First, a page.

Neuroscience is an amalgamation of evolutionary, medical and more recently computational disciplines, fostering a deeper understanding of how the more than the 85 billion nerve cells in the human brain are born, grow, and interconnect to form human thoughts and actions. This vital subdiscipline of biological science is primarily concerned with the brain's role in behavior and cognition. Advancements in understanding as well as treatment of pathological conditions including psychiatric and neurodevelopmental disorders are made possible by the research being conducted in behavioral, cellular, developmental, computational and molecular neuroscience.
Synapse Maintenance & Neurodegenerative Disease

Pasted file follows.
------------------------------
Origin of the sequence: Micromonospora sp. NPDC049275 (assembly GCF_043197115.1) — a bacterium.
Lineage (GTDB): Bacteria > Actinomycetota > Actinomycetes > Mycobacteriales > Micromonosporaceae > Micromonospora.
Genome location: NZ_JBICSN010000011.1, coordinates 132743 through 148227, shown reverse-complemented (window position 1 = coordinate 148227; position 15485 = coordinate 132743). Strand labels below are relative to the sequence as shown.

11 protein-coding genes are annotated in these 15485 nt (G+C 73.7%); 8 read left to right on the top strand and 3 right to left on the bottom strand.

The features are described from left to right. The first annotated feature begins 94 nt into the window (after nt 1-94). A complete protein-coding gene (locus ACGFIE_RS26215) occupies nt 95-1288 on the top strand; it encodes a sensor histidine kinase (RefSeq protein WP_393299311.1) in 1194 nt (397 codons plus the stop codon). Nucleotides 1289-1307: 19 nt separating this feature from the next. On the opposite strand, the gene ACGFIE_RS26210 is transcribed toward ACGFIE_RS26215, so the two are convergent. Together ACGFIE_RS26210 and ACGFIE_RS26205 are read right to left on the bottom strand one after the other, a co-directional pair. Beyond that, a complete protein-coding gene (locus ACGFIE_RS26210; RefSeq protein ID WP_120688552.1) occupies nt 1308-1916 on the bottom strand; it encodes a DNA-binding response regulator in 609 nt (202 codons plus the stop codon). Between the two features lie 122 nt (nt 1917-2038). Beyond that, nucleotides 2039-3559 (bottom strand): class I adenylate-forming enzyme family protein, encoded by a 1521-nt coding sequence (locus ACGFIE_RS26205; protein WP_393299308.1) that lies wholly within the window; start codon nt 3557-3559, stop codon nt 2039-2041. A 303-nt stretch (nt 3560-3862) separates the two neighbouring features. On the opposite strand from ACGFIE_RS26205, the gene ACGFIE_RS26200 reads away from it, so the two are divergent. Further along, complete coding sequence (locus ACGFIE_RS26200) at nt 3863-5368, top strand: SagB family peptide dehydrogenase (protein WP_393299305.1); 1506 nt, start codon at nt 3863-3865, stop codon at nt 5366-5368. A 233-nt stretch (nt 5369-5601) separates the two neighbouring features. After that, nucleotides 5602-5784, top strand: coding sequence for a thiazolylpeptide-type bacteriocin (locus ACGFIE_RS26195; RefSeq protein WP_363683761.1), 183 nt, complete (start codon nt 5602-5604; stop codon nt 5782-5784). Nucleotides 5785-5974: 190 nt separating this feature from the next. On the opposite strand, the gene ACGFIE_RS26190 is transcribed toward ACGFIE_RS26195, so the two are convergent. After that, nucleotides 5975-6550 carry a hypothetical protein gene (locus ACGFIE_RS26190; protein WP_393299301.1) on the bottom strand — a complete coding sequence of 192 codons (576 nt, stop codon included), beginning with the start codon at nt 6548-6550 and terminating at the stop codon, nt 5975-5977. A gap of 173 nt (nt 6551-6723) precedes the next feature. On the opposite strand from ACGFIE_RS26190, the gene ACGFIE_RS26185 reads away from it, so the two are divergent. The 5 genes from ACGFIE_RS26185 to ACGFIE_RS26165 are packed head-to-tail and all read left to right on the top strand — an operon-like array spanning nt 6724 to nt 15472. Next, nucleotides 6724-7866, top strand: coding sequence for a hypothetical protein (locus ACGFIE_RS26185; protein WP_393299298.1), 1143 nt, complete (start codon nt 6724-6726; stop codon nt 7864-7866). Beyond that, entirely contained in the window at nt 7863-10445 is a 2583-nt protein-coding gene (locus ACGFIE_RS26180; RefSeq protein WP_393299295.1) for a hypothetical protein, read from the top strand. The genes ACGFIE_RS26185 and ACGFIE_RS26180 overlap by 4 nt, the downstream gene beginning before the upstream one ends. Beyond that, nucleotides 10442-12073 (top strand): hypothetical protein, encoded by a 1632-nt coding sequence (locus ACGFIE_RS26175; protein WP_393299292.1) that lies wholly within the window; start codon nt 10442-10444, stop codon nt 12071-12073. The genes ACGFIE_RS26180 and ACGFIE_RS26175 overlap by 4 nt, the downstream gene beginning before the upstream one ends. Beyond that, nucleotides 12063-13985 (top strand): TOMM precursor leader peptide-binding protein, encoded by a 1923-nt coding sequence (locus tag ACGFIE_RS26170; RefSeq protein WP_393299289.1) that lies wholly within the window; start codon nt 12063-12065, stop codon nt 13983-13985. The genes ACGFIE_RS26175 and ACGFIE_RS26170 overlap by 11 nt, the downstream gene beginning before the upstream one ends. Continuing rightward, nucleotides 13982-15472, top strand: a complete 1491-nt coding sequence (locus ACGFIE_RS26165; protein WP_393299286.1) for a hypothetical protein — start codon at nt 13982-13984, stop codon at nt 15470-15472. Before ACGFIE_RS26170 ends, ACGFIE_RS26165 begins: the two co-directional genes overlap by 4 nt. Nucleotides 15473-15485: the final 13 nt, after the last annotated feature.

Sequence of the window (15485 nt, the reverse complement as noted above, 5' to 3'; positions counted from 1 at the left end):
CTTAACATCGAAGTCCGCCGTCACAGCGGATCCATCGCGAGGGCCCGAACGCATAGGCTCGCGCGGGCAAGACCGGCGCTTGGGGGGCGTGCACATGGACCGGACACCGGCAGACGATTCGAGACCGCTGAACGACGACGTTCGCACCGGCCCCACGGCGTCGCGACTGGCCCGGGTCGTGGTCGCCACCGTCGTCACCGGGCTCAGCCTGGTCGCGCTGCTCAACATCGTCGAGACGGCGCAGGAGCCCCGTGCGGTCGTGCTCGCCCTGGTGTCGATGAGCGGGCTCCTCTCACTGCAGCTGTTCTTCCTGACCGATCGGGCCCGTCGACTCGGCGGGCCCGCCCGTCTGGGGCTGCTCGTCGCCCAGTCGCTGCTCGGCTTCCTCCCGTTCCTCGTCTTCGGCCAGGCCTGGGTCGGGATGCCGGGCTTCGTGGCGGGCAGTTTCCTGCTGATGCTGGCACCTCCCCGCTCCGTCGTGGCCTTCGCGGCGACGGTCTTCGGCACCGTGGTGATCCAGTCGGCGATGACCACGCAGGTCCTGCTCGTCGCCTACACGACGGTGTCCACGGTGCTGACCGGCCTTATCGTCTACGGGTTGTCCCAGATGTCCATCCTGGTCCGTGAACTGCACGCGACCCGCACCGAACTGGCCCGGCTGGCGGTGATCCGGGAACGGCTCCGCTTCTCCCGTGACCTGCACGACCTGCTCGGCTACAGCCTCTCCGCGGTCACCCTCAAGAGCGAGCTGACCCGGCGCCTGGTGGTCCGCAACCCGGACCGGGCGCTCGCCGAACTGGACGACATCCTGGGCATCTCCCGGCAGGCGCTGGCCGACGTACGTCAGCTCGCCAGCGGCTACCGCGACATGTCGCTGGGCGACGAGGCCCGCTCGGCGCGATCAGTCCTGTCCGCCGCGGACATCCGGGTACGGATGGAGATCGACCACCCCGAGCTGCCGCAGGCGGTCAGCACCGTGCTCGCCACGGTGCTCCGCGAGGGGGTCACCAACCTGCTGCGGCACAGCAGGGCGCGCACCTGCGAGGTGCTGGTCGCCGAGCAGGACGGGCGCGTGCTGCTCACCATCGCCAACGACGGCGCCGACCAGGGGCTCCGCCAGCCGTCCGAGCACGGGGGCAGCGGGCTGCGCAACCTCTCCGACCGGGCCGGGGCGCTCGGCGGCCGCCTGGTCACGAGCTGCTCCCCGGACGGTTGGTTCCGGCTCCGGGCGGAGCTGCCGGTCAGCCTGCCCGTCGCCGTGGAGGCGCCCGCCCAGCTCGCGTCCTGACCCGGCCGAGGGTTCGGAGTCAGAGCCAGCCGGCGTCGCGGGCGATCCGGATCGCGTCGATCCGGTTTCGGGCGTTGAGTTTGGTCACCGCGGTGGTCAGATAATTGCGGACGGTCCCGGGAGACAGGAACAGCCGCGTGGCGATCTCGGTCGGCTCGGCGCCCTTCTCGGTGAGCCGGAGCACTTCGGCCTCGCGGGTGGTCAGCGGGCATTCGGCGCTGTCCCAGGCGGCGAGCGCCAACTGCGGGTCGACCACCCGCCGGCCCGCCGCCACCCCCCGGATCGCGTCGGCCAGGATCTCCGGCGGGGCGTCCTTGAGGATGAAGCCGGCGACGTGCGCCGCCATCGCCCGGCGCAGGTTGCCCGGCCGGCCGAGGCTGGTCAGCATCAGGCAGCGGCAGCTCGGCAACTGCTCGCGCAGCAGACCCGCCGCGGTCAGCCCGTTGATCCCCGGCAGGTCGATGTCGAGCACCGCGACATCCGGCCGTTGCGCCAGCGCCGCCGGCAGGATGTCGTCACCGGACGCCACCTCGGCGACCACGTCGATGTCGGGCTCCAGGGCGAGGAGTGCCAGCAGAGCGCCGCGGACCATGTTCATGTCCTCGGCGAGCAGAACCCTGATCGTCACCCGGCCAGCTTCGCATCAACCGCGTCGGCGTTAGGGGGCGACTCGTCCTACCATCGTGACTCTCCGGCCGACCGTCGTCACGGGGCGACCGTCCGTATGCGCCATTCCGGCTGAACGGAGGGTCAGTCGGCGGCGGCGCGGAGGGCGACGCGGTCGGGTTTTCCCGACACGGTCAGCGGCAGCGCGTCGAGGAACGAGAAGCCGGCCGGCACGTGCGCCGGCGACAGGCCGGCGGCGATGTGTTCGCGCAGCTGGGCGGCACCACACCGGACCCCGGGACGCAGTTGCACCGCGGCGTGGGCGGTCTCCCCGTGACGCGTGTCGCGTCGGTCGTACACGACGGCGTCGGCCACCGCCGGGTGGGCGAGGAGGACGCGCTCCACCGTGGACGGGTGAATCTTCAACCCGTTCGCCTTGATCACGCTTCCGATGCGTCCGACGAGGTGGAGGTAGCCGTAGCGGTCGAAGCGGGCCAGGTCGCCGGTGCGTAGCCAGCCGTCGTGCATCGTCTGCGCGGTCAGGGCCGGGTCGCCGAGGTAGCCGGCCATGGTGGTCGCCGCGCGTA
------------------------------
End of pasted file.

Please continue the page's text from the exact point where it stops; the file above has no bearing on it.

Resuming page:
Great strides have been made in neuroscience to identify regulators of synapse formation, which consists of axon outgrowth, target recognition, axon termination, synaptic assembly, and synapse maintenance. This maintenance is critical throughout an animal’s lifetime to retain circuitry and allow for synaptic plasticity. Understanding synapse formation and maintenance is critical, as synapse destabilization is a hallmark of several neurodegenerative diseases, including Alzheimer’s disease. The goal of my research is to study the intracellular molecular mechanisms that influence synapse maintenance and neurodegeneration using C. elegans, a student-friendly model organism having fast generation times and a completely mapped nervous system of 302-neurons. Identifying new molecules in these complex signaling processes regulating synapse maintenance is critical for developing future diagnostic and therapeutic targets for neurodegenerative diseases. Previous work, including my own, shows that pharmacological treatment can impact synapse maintenance in C. elegans. This opens future possibilities of using C. elegans to screen potential therapeutic compounds that affect synapse maintenance.